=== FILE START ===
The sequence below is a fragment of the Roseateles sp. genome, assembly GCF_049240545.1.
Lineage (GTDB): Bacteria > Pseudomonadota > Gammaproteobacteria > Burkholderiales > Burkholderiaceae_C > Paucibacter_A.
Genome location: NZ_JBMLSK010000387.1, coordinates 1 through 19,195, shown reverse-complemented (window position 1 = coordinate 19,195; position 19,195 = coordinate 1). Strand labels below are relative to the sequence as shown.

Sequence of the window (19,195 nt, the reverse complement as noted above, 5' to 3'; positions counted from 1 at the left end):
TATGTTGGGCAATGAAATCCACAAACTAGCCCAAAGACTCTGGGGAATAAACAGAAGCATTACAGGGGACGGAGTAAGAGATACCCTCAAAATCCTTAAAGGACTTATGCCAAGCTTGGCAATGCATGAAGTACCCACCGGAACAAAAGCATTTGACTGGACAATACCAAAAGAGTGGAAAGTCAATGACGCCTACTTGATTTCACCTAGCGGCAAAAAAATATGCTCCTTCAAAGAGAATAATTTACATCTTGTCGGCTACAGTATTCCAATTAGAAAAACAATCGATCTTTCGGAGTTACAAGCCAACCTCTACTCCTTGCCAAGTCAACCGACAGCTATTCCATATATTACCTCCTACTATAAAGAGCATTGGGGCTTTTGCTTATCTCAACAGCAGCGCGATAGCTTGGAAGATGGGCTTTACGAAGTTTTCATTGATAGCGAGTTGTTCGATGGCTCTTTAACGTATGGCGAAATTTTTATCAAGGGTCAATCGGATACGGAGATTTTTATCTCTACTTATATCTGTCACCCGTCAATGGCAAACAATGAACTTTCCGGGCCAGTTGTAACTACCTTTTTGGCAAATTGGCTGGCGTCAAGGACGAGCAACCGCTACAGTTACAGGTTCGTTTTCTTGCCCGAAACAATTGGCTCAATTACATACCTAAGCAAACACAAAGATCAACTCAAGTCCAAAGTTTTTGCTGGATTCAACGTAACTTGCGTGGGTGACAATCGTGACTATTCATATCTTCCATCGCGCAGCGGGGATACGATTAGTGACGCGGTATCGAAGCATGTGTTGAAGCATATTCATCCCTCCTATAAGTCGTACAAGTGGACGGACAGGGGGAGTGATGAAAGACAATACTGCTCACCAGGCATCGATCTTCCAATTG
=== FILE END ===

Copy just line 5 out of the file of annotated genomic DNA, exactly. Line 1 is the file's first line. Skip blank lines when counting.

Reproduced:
TATGTTGGGCAATGAAATCCACAAACTAGCCCAAAGACTCTGGGGAATAAACAGAAGCATTACAGGGGACGGAGTAAGAGATACCCTCAAAATCCTTAAAGGACTTATGCCAAGCTTGGCAATGCATGAAGTACCCACCGGAACAAAAGCATTTGACTGGACAATACCAAAAGAGTGGAAAGTCAATGACGCCTACTTGATTTCACCTAGCGGCAAAAAAATATGCTCCTTCAAAGAGAATAATTTACATCTTGTCGGCTACAGTATTCCAATTAGAAAAACAATCGATCTTTCGGAGTTACAAGCCAACCTCTACTCCTTGCCAAGTCAACCGACAGCTATTCCATATATTACCTCCTACTATAAAGAGCATTGGGGCTTTTGCTTATCTCAACAGCAGCGCGATAGCTTGGAAGATGGGCTTTACGAAGTTTTCATTGATAGCGAGTTGTTCGATGGCTCTTTAACGTATGGCGAAATTTTTATCAAGGGTCAATCGGATACGGAGATTTTTATCTCTACTTATATCTGTCACCCGTCAATGGCAAACAATGAACTTTCCGGGCCAGTTGTAACTACCTTTTTGGCAAATTGGCTGGCGTCAAGGACGAGCAACCGCTACAGTTACAGGTTCGTTTTCTTGCCCGAAACAATTGGCTCAATTACATACCTAAGCAAACACAAAGATCAACTCAAGTCCAAAGTTTTTGCTGGATTCAACGTAACTTGCGTGGGTGACAATCGTGACTATTCATATCTTCCATCGCGCAGCGGGGATACGATTAGTGACGCGGTATCGAAGCATGTGTTGAAGCATATTCATCCCTCCTATAAGTCGTACAAGTGGACGGACAGGGGGAGTGATGAAAGACAATACTGCTCACCAGGCATCGATCTTCCAATTG